Certainly the best-known impact of the ESA is the establishment of broad prohibitions against any take of endangered and threatened animal species. However, another major intention of the act is to integrate federal and international legislation on endangered species, including the national-level implementation of CITES (Convention on International Trade in Endangered Species of Wild Flora and Fauna, 1973). Within this structure, the ESA establishes guidelines to define categories and listing protocols for endangered and threatened species (Sec. 4). In addition, the act defines the concept of "critical habitat". Federal agencies are required to (a) actively promote the conservation of listed species; and (b) avoid any actions that would have negative effects on listed species and their critical habitat. Finally, the ESA provides matching federal funds for some state actions in support of the act and authorizes the acquisition of land for plants and animals listed under CITES.”

endangered species act 1973
Endangered Species Act 1973
  • gives the FWS and NMFS authority to list species that are either "endangered" or "threatened" (likely to become endangered in the foreseeable future),
  • requires that federal agencies and departments through their own actions or actions funded or permitted by them must not jeopardize the continued existence of a listed species or its habitat,
  • declares it unlawful to "take" an endangered or threatened species within the U.S., its territorial waters, or on the high seas,
  • provides Interior and Agriculture with authority and funds to acquire habit of endangered or threatened species,
  • provides for criminal penalties, including seizure of equipment used in takings, and
  • provides standing to citizens to bring suit under the ESA.
endangered species act 197312
Endangered Species Act 1973

(Go to ESA pdf…)

How does a species get listed as an endangered or threatened species?

  • First, the public, the Fish and Wildlife Service, biologists, or other governmental agencies, propose a species for the list.
  • The public is offered the opportunity to comment about the proposal, and the rule is finalized (or withdrawn).
  • Species to be listed are selected by the Fish and Wildlife Service from a list of candidates and are recognized using a priority system.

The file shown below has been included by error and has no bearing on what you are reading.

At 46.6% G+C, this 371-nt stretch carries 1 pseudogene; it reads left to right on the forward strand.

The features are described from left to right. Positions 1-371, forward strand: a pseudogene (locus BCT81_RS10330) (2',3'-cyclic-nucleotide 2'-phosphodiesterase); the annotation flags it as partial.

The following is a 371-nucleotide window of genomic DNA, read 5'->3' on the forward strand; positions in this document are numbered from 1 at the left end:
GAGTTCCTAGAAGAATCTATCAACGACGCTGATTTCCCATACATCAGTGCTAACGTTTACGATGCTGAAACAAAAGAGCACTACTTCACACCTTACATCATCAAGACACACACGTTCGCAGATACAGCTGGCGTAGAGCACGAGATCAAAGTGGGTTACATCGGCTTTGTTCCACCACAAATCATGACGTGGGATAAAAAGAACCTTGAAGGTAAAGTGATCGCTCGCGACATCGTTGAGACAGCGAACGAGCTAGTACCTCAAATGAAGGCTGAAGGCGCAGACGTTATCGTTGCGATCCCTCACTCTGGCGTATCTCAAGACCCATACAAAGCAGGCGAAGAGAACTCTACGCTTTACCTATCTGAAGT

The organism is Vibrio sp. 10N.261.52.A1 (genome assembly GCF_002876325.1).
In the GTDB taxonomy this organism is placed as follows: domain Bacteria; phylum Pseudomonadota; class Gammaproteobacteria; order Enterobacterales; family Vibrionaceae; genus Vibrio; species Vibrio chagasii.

Bald Eagle (increased from 417 to 9,250 pairs between 1963 and 2006)
  • Whooping Crane (increased from 54 to 436 birds between 1967 and 2003)
  • Kirtland's Warbler (increased from 210 to 1,415 pairs between 1971 and 2005)
  • Peregrine Falcon (increased from 324 to 1,700 pairs between 1975 and 2000)
  • Gray Wolf (populations increased dramatically in the Northern Rockies, Southwest, and Great Lakes)
  • Gray Whale (increased from 13,095 to 26,635 whales between 1968 and 1998)
  • Grizzly bear (increased from about 271 to over 580 bears in the Yellowstone area between 1975 and 2005).
  • Californiaユs Southern Sea Otter (increased from 1,789 in 1976 to 2,735 in 2005)
  • San Clemente Indian Paintbrush (increased from 500 plants in 1979 to more than 3,500 in 1997)
  • Florida's Red Wolf (increased from 17 in 1980 to 257 in 2003)・
  • Few species have become extinct while listed under the Endangered Species Act, and 93% have had their population sizes increase or remain stable since being listed as threatened or endangered. Currently 1,312 species are listed.
As of today in the United States there are 92 listed endangered species (357 animals and 567 plants).
  • There is a total of 256 listed threatened species in the United States (121 animals and 135 plants).
  • Of the 924 endangered species in the United States, 70 are endangered and 40 are threatened species of fish.
  • Plants represent the largest group, followed by birds, fishes, mammals, and clams/mussels.
  • Tennessee Valley Authority v. Hill, 437 U.S. 153 (1978).
  • A project that had already progressed substantially before the discovery of a listed species on the site eventually led to amendments to the ESA and associated regulations and to the creation of the Endangered Species Committee and an exemption process from section 7. More directly, this ruling determined that the TVA’s ignorance of the existence of the species at the project site did not excuse it from following the protocols required by the ESA; in addition, the idea that economic factors might be taken into account in complying with the ESA was flatly rejected, as was the idea that continued congressional funding of a project effectively exempted the project from ESA compliance.